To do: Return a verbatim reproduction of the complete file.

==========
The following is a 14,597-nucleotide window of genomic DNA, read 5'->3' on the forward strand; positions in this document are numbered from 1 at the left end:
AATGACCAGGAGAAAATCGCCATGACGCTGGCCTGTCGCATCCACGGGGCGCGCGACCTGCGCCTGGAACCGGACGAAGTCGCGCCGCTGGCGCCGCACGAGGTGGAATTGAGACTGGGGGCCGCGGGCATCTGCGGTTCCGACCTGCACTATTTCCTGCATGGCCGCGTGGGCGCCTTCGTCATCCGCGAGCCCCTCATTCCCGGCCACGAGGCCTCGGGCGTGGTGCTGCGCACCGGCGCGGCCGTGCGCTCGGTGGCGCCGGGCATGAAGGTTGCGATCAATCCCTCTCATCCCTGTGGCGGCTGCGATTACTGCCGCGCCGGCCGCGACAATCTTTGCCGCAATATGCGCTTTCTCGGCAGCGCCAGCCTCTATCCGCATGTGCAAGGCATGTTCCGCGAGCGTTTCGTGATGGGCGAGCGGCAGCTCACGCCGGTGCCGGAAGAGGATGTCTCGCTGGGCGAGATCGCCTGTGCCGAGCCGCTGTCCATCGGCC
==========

The following is a 14,597-nucleotide window of genomic DNA, read 5'->3' on the forward strand; positions in this document are numbered from 1 at the left end:
AATGACCAGGAGAAAATCGCCATGACGCTGGCCTGTCGCATCCACGGGGCGCGCGACCTGCGCCTGGAACCGGACGAAGTCGCGCCGCTGGCGCCGCACGAGGTGGAATTGAGACTGGGGGCCGCGGGCATCTGCGGTTCCGACCTGCACTATTTCCTGCATGGCCGCGTGGGCGCCTTCGTCATCCGCGAGCCCCTCATTCCCGGCCACGAGGCCTCGGGCGTGGTGCTGCGCACCGGCGCGGCCGTGCGCTCGGTGGCGCCGGGCATGAAGGTTGCGATCAATCCCTCTCATCCCTGTGGCGGCTGCGATTACTGCCGCGCCGGCCGCGACAATCTTTGCCGCAATATGCGCTTTCTCGGCAGCGCCAGCCTCTATCCGCATGTGCAAGGCATGTTCCGCGAGCGTTTCGTGATGGGCGAGCGGCAGCTCACGCCGGTGCCGGAAGAGGATGTCTCGCTGGGCGAGATCGCCTGTGCCGAGCCGCTGTCCATCGGCC